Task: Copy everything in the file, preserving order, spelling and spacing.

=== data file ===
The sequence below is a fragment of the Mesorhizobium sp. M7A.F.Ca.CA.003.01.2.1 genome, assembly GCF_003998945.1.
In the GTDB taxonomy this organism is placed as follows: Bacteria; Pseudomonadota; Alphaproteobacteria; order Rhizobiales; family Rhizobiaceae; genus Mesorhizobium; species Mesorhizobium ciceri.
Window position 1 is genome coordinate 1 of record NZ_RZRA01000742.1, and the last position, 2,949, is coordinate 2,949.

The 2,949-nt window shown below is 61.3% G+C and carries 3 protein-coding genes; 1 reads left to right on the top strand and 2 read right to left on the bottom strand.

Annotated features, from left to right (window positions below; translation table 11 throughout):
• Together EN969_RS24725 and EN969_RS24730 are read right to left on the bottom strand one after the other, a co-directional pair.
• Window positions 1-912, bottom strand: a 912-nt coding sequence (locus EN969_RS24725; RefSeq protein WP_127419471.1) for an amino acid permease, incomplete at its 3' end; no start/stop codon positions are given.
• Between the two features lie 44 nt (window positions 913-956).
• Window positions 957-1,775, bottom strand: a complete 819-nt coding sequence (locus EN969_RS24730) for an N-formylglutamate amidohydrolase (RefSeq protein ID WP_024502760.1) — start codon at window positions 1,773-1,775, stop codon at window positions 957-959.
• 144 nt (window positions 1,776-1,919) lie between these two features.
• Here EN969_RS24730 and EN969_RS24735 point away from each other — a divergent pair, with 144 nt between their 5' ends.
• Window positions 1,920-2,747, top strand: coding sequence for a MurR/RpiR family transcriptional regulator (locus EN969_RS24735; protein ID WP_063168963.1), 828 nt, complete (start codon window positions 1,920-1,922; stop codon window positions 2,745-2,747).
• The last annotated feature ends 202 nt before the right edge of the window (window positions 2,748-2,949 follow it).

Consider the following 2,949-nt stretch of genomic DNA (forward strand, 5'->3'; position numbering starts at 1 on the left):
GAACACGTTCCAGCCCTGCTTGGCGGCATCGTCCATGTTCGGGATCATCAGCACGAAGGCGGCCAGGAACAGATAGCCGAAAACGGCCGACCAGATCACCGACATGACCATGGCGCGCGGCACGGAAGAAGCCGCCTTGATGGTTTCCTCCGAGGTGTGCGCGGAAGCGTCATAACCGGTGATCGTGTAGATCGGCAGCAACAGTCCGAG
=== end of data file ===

The sequence below is a fragment of the Mesorhizobium sp. M7A.F.Ca.CA.003.01.2.1 genome, assembly GCF_003998945.1.
In the GTDB taxonomy this organism is placed as follows: Bacteria; Pseudomonadota; Alphaproteobacteria; order Rhizobiales; family Rhizobiaceae; genus Mesorhizobium; species Mesorhizobium ciceri.
Window position 1 is genome coordinate 1 of record NZ_RZRA01000742.1, and the last position, 2,949, is coordinate 2,949.

The 2,949-nt window shown below is 61.3% G+C and carries 3 protein-coding genes; 1 reads left to right on the top strand and 2 read right to left on the bottom strand.

Annotated features, from left to right (window positions below; translation table 11 throughout):
• Together EN969_RS24725 and EN969_RS24730 are read right to left on the bottom strand one after the other, a co-directional pair.
• Window positions 1-912, bottom strand: a 912-nt coding sequence (locus EN969_RS24725; RefSeq protein WP_127419471.1) for an amino acid permease, incomplete at its 3' end; no start/stop codon positions are given.
• Between the two features lie 44 nt (window positions 913-956).
• Window positions 957-1,775, bottom strand: a complete 819-nt coding sequence (locus EN969_RS24730) for an N-formylglutamate amidohydrolase (RefSeq protein ID WP_024502760.1) — start codon at window positions 1,773-1,775, stop codon at window positions 957-959.
• 144 nt (window positions 1,776-1,919) lie between these two features.
• Here EN969_RS24730 and EN969_RS24735 point away from each other — a divergent pair, with 144 nt between their 5' ends.
• Window positions 1,920-2,747, top strand: coding sequence for a MurR/RpiR family transcriptional regulator (locus EN969_RS24735; protein ID WP_063168963.1), 828 nt, complete (start codon window positions 1,920-1,922; stop codon window positions 2,745-2,747).
• The last annotated feature ends 202 nt before the right edge of the window (window positions 2,748-2,949 follow it).

Consider the following 2,949-nt stretch of genomic DNA (forward strand, 5'->3'; position numbering starts at 1 on the left):
GAACACGTTCCAGCCCTGCTTGGCGGCATCGTCCATGTTCGGGATCATCAGCACGAAGGCGGCCAGGAACAGATAGCCGAAAACGGCCGACCAGATCACCGACATGACCATGGCGCGCGGCACGGAAGAAGCCGCCTTGATGGTTTCCTCCGAGGTGTGCGCGGAAGCGTCATAACCGGTGATCGTGTAGATCGGCAGCAACAGTCCGAG